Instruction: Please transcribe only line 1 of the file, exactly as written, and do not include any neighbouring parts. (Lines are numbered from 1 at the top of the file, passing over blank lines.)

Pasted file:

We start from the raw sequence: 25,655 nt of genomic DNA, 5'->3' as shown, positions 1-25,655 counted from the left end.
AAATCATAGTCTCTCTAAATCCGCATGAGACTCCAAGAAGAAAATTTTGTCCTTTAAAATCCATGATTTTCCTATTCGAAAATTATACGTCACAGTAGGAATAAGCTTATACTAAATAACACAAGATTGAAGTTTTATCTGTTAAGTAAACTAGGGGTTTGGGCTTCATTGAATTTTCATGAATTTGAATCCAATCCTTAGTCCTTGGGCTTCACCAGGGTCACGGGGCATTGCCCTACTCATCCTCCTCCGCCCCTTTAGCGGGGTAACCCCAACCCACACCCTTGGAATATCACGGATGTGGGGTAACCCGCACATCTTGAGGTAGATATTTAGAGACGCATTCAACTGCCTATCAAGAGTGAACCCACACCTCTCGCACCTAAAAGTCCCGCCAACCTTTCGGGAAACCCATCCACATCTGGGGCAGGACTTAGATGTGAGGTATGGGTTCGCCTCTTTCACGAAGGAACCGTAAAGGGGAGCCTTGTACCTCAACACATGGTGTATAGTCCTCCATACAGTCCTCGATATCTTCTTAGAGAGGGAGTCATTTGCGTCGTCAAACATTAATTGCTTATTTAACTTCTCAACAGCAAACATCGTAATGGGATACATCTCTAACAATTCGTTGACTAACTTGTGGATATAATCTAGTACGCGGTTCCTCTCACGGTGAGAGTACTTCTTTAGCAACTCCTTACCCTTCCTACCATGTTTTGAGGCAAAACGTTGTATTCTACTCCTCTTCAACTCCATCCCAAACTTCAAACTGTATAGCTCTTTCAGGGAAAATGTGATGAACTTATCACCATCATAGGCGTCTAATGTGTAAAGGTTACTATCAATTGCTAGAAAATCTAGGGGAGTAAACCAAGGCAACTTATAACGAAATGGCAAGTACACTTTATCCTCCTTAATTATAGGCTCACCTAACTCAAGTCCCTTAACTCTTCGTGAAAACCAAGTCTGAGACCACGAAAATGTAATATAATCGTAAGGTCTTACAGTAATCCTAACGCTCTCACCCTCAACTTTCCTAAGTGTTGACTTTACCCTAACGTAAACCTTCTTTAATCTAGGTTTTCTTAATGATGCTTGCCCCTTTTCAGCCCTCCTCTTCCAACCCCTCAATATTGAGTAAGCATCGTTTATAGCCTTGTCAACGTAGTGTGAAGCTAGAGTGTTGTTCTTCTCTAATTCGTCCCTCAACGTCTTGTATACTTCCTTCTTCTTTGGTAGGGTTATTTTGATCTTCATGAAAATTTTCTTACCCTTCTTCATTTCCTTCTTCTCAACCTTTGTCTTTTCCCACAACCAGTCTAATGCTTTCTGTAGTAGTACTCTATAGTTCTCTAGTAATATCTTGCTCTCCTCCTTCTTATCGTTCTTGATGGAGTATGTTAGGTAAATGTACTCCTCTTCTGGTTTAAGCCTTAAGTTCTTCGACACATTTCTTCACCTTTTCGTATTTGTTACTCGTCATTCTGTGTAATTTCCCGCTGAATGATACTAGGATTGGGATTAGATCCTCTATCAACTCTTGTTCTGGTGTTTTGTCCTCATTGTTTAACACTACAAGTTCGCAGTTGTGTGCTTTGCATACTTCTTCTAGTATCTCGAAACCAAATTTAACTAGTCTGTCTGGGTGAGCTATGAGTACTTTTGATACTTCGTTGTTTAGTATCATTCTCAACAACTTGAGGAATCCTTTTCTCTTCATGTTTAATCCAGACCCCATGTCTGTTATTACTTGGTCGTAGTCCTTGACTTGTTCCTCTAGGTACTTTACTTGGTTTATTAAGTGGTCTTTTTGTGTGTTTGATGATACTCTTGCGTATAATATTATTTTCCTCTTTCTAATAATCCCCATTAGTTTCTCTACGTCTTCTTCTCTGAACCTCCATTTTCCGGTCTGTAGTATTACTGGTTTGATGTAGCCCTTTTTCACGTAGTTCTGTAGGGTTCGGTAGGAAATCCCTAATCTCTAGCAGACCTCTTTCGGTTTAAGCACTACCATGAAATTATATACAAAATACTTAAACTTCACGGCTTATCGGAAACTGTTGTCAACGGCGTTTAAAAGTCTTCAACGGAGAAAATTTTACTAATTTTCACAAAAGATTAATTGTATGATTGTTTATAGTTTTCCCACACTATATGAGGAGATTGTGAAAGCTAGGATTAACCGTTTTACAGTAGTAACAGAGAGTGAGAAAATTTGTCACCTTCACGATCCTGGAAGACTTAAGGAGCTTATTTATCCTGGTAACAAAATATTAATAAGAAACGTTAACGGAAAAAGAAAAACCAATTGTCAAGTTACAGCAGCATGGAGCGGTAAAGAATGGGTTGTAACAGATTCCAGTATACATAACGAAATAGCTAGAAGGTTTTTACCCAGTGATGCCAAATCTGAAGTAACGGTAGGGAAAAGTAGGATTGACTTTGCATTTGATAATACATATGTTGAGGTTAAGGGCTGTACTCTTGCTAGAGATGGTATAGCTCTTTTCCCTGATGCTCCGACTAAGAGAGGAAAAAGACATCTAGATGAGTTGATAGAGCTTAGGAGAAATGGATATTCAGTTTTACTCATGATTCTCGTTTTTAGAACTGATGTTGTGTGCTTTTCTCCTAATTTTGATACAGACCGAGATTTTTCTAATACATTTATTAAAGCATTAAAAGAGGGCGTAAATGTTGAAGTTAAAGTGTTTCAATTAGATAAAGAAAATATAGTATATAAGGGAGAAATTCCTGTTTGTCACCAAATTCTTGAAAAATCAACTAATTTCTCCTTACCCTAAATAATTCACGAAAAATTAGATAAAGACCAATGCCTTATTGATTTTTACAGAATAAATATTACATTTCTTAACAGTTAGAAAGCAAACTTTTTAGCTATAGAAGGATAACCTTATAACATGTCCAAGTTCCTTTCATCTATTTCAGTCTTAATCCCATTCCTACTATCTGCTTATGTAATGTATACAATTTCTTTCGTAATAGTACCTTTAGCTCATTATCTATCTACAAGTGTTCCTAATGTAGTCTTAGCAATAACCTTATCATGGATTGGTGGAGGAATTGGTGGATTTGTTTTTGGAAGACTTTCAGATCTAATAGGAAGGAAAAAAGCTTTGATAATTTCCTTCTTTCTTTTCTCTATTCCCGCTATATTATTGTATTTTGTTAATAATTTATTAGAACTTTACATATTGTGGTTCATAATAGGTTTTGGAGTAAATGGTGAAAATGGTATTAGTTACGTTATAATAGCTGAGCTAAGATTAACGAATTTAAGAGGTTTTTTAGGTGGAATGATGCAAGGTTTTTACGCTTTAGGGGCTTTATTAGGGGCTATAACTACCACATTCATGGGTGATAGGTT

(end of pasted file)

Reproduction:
We start from the raw sequence: 25,655 nt of genomic DNA, 5'->3' as shown, positions 1-25,655 counted from the left end.